CoRE Tech 2014, the annual corporate real estate gathering organized by Realcomm happens November 10th and 11th. There, on the Sprint Campus in Overland Park, Kansas, the industry will have opportunity to learn about and compare notes on the torrent of new technologies aimed at automating property management and building operations.
“How many different automation solutions are available to the corporate real estate and facility industry? After our first pass, we discovered 47 different companies offering over 650 different solutions…. not including 100+ automation solutions that are part of the smart, connected, high-performance, intelligent building ecosystem.” –Jim Young, Realcomm Co-Founder & CEO, September 2014
To focus minds, Realcomm has invented the dial visualization above. I took the graphic for a figurative spin while listening to the Realcomm lead-up webinar last week, and I found it very useful. The webinar brought together a well-balanced panel of building controls and operations IT experts to discuss what the next 12-24 months has in store for corporate real estate and facilities teams. The 90 minute session was a sampler of topics that will be explored in depth in Kansas. Jim Young moderated the discussion which included Dave Clute, VP and Head of Workplace Technology at Zurich Insurance Group; Edwin Buckley, Ericsson’s Director of Facilities for North America; Marc Petock, VP, Marketing at Lynxspring; Brian Dauskurdas, Director, Global Energy, Lutron Electronics; and Fritz Schindelbeck, SVP, Ancillary Services for Yardi.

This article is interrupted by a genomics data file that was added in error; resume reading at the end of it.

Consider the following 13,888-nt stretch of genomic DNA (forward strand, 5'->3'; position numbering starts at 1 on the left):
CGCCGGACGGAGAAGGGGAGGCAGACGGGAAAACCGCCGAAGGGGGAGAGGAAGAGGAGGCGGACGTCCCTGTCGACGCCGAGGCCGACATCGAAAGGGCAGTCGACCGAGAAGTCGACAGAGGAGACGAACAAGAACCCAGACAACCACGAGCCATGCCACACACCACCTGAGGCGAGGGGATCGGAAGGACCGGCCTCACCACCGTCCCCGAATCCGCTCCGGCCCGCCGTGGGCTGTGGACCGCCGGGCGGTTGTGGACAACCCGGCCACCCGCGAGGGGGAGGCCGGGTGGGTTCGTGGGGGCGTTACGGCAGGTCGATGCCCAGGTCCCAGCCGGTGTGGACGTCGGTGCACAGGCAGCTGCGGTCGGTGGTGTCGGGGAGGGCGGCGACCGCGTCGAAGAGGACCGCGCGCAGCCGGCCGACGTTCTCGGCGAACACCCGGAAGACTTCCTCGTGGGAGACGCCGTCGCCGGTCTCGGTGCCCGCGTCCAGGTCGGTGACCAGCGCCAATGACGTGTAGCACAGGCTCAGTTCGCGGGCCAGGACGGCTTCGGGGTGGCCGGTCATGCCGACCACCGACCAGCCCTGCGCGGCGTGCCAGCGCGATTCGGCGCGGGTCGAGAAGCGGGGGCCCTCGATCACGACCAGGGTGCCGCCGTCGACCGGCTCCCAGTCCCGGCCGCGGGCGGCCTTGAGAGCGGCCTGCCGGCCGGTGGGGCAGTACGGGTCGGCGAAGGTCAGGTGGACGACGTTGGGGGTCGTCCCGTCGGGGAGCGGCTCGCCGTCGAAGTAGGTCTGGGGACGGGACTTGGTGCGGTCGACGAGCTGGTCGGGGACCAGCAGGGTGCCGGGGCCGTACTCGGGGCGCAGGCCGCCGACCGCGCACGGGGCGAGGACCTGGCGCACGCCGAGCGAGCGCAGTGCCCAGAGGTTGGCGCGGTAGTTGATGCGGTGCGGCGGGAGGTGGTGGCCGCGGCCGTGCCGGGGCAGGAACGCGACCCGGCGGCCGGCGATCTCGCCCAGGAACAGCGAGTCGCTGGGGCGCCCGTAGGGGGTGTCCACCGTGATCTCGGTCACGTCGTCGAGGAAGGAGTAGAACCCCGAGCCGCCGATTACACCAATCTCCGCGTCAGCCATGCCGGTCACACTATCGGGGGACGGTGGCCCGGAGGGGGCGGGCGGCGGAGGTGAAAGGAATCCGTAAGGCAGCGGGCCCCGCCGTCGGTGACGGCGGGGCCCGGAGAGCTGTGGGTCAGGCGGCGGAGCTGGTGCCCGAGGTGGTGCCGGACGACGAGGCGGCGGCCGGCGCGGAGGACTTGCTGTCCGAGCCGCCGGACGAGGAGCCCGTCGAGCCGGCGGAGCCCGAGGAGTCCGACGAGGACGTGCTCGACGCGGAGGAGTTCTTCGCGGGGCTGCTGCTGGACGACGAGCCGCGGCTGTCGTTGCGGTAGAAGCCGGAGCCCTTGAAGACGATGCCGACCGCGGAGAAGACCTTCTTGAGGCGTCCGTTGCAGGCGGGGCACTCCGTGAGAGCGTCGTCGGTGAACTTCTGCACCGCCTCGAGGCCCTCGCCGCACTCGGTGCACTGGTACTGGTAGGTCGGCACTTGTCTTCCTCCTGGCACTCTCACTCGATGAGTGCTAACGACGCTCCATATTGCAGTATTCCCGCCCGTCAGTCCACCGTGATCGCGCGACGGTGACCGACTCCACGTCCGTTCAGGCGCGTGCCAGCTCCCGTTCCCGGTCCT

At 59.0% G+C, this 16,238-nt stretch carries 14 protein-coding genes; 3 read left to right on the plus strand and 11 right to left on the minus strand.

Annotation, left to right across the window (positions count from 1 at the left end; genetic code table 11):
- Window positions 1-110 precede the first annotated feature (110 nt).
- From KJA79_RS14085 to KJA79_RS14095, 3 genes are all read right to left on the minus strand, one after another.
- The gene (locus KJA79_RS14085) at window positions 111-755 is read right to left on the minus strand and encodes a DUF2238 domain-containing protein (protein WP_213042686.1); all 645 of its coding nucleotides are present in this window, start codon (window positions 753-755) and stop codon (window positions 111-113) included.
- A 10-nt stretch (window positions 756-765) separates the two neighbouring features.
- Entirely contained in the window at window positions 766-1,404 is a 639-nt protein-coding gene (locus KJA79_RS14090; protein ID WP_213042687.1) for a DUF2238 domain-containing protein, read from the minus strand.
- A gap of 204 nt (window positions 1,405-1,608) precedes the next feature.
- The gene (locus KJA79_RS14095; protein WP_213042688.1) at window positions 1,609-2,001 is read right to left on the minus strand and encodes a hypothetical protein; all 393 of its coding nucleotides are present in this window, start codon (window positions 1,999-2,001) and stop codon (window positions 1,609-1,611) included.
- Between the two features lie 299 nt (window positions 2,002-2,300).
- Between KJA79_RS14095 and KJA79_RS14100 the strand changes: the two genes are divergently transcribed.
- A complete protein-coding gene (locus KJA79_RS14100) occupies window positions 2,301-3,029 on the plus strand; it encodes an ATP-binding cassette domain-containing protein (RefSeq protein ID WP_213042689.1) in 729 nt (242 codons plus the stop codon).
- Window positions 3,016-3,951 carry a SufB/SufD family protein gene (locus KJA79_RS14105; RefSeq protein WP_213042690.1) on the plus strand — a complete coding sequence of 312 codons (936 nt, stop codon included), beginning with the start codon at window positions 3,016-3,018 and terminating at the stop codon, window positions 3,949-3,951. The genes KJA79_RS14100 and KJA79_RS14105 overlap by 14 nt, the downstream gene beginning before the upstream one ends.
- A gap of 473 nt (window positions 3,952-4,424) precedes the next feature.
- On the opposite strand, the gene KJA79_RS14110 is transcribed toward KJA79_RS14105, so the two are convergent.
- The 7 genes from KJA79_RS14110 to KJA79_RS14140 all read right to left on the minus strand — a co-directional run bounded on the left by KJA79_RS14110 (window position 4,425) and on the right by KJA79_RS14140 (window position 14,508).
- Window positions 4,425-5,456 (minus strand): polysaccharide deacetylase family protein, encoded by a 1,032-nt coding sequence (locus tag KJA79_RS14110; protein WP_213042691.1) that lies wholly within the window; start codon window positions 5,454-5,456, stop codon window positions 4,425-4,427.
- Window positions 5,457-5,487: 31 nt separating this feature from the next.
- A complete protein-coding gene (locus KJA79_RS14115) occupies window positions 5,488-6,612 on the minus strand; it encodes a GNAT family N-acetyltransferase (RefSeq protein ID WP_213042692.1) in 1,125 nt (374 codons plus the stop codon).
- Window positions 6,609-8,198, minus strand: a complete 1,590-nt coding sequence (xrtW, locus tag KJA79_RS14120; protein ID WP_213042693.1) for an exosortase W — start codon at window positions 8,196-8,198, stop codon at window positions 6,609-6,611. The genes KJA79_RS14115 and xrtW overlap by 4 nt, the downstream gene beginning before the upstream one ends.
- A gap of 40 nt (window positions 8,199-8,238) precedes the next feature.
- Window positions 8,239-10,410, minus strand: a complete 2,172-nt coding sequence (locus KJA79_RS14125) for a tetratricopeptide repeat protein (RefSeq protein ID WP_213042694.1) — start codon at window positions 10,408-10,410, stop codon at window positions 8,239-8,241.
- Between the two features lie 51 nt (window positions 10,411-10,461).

I did some fill-in-the-blank note-taking as the panel responded to Young’s questions, and here’s what I came up with for just one threaded conversation – this about putting real-time occupancy data to use in tuning HVAC, lighting and other building services, resulting in energy savings with no comfort sacrifices. Back in September of 2009, Howard Berger provides a whole list of such business data analytics-based innovations. So occupancy tuning is not a new idea, it’s just finally within reach. The panel concurred that for simplicity, sleekness and user engagement, the location services already embedded in mobile phones would be leveraged for the occupancy data.
“Following Phillips lead, addressable sockets controlled from your iPhone are within 2 years.” -Brian Dauskurdas, Lutron Electronics
Lutron should know about that. It was one of the Apple HomeKit partners announced at this year’s Apple Worldwide Developers Conference. In the meantime, other building technologies have some evolving to do as well — wireless connectivity cannot be spotty; the price of LED lighting with integrated controls needs to come down; many privacy, security and cost issues related to mass data collection and storage need to be discussed and resolved; and more and better analytics algorithms tightly integrated into Workplace Management suites are needed to provide useful results.
So, while just about everyone agrees that occupancy-tuning is coming, there’s a lot of work to do that spans industries and corporate disciplines before the marketplace will embrace it. Here are some of the webinar’s Q&A exchanges that reveal the stage of industry transformation that we’re in right now:
Realcomm’s Young: Will corporate owners allow engagement with assets via worker cell phones? To what degree will cell phones be incorporated into solutions? Do you create the solutions yourselves, or do you partner with telecom service providers?